Is it possible using the following property of Fourier transforms;

$$\frac{d^nf(x)}{dx^n} = 2\pi i\nu \hat{f}(x)$$

to show that the Fourier transform of the heaviside step function is equal to;

$$\hat{f}[\theta(t)] = \frac{1}{2\pi i \nu}$$

Using the property listed above we can write:

$$\hat{f}[\theta'(t)] = 2\pi i\nu\hat{f}[\theta(t)]$$ But since we know the (distributional) derivative of the Heaviside step function is the Dirac delta function.

$$ \hat{f}[\delta(t)] = 2\pi i\nu\hat{f}[\theta(t)]$$

$$\implies \hat{f}[\theta(t)] = \frac{\hat{f}[\delta(t)]}{2\pi i \nu}$$

And since the Fourier transform of the delta function is just $1$ we get:

$$ \hat{f}[\theta(t)] = \frac{1}{2 \pi i \nu}$$

I am unsure if this process is correct or rigorous since my knowledge and understanding of distributions and generalised functions is limited.

If this method presented above is indeed allowed I am unsure why this answer contradicts the answer shown on Mathworld which states the Fourier transform of the Heaviside step function is equal to:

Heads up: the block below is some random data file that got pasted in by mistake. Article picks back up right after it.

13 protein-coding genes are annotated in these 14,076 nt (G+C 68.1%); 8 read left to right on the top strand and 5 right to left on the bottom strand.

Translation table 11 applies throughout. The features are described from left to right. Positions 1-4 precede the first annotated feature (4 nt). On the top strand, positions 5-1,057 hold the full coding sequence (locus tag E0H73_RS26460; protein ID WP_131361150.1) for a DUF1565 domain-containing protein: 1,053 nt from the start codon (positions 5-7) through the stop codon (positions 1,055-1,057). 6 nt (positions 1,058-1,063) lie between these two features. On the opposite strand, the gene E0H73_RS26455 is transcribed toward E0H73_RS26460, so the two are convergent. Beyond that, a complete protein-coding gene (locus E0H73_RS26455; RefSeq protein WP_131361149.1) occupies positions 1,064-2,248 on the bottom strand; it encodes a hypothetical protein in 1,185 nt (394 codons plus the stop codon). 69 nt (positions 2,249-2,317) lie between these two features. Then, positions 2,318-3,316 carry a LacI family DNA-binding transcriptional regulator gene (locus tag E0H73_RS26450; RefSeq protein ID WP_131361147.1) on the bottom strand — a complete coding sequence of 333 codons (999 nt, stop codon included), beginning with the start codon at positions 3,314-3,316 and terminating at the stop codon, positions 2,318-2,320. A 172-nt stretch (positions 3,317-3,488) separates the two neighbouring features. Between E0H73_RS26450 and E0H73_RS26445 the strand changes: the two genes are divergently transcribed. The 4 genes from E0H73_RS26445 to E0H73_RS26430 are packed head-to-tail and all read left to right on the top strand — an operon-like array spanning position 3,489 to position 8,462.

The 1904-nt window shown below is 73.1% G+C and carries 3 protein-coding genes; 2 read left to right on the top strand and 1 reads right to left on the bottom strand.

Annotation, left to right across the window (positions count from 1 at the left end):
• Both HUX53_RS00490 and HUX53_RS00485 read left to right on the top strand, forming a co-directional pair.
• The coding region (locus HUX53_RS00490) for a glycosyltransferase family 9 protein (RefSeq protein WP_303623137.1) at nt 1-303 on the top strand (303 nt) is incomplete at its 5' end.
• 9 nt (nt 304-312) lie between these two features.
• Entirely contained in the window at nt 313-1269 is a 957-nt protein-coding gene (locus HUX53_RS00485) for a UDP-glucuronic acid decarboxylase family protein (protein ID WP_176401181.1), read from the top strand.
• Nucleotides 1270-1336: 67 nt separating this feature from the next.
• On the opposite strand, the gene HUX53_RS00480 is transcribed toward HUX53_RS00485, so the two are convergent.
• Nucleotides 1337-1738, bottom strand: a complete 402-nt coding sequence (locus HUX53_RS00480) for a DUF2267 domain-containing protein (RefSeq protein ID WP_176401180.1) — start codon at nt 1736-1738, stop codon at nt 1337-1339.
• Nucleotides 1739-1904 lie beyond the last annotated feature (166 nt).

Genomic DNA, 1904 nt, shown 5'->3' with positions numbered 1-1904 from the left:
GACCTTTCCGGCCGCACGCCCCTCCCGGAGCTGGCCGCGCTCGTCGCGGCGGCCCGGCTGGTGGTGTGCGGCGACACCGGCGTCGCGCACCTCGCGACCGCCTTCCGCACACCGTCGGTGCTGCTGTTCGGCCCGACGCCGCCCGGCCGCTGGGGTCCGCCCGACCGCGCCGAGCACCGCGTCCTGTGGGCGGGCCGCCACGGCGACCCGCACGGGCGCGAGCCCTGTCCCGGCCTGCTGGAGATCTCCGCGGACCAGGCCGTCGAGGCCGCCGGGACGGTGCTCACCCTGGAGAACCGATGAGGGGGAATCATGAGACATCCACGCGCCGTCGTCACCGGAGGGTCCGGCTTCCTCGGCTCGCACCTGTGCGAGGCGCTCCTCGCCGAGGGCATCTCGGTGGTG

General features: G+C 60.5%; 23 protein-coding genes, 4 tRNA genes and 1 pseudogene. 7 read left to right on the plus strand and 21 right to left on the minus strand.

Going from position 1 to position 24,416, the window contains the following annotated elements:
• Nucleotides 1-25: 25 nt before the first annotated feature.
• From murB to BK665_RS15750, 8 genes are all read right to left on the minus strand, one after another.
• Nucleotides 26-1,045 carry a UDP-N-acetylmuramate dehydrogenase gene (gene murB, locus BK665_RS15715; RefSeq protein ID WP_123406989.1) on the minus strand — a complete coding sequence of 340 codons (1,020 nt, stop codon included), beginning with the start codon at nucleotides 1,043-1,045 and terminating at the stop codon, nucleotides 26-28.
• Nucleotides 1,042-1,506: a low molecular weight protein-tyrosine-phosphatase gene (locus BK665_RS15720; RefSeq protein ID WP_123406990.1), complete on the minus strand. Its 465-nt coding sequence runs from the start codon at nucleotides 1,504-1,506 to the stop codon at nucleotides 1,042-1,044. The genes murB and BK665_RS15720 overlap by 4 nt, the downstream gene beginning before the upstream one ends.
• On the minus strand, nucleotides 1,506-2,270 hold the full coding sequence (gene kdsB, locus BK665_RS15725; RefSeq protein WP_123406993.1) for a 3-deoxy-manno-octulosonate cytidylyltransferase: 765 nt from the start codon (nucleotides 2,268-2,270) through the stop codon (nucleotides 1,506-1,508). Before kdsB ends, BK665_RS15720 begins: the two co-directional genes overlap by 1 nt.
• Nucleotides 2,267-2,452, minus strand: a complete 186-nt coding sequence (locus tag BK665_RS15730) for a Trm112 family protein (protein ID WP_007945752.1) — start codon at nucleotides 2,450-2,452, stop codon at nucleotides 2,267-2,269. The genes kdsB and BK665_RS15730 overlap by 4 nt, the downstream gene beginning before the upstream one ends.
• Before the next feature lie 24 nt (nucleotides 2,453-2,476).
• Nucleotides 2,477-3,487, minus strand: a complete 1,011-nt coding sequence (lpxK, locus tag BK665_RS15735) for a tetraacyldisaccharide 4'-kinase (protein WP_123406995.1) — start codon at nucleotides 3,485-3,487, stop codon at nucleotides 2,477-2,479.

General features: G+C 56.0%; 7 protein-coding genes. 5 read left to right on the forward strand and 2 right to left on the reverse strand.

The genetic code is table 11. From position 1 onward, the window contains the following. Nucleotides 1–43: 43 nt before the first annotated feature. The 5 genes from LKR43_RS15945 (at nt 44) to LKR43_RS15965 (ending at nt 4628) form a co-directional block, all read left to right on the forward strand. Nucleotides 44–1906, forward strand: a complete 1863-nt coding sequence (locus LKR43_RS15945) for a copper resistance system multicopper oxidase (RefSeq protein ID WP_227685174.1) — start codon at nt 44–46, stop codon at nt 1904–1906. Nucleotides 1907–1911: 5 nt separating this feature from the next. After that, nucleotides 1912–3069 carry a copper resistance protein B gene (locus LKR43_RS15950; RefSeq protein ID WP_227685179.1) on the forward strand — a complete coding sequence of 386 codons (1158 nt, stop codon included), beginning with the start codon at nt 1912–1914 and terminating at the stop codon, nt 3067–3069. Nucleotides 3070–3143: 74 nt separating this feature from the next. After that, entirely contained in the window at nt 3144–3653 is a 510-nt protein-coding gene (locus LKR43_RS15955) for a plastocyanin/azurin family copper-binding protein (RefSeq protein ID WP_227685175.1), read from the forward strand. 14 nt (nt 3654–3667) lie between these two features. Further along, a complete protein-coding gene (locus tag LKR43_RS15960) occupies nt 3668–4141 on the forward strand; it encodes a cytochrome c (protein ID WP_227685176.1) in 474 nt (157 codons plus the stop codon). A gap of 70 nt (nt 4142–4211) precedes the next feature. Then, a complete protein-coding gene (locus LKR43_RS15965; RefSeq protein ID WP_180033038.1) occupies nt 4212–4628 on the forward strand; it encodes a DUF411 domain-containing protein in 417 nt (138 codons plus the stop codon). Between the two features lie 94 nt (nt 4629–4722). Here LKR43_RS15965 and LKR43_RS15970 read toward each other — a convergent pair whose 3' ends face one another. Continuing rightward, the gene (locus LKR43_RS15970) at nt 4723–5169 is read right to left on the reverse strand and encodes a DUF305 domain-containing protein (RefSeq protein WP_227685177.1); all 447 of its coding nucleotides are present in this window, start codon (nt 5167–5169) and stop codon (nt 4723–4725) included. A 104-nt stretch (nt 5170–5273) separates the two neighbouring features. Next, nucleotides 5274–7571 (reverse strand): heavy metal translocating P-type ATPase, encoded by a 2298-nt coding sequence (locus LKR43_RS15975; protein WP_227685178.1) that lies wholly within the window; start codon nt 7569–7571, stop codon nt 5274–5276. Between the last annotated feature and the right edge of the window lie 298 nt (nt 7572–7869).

$$ \frac{1}{2}\bigl[\delta(k)\space - \frac{i}{\pi k}\bigr]$$

There is also another article here https://www.cs.uaf.edu/~bueler/M611heaviside.pdf which does not return my answer.

Any comments, corrections or answers are greatly appreciated.


  • $\begingroup$ $\displaystyle\mathrm{H}\left(x\right) = \int_{-\infty}^{\infty}{\mathrm{e}^{\mathrm{i}kx} \over k - \mathrm{i}0^{+}}\,{\mathrm{d}k \over 2\pi\mathrm{i}}$ where $\displaystyle x \in \mathbb{R}\setminus\left\{0\right\}$ $\endgroup$ May 3, 2018 at 6:32

1 Answer 1


$\newcommand{\bbx}[1]{\,\bbox[15px,border:1px groove navy]{\displaystyle{#1}}\,} \newcommand{\braces}[1]{\left\lbrace\,{#1}\,\right\rbrace} \newcommand{\bracks}[1]{\left\lbrack\,{#1}\,\right\rbrack} \newcommand{\dd}{\mathrm{d}} \newcommand{\ds}[1]{\displaystyle{#1}} \newcommand{\expo}[1]{\,\mathrm{e}^{#1}\,} \newcommand{\ic}{\mathrm{i}} \newcommand{\mc}[1]{\mathcal{#1}} \newcommand{\mrm}[1]{\mathrm{#1}} \newcommand{\pars}[1]{\left(\,{#1}\,\right)} \newcommand{\partiald}[3][]{\frac{\partial^{#1} #2}{\partial #3^{#1}}} \newcommand{\root}[2][]{\,\sqrt[#1]{\,{#2}\,}\,} \newcommand{\totald}[3][]{\frac{\mathrm{d}^{#1} #2}{\mathrm{d} #3^{#1}}} \newcommand{\verts}[1]{\left\vert\,{#1}\,\right\vert}$ \begin{align} \mrm{H}\pars{x} & = \int_{-\infty}^{\infty}{\expo{\ic kx} \over k - \ic 0^{+}}\, {\dd k \over 2\pi\ic} \\[5mm] \hat{\mrm{H}}\pars{k} & = {1 \over k -\ic 0^{+}}\,{1 \over \ic} = -\ic\bracks{\mrm{P.V.}{1 \over k} + \ic\pi\,\delta\pars{k}} = -\ic\,\mrm{P.V.}{1 \over k} + \pi\,\delta\pars{k} \end{align}


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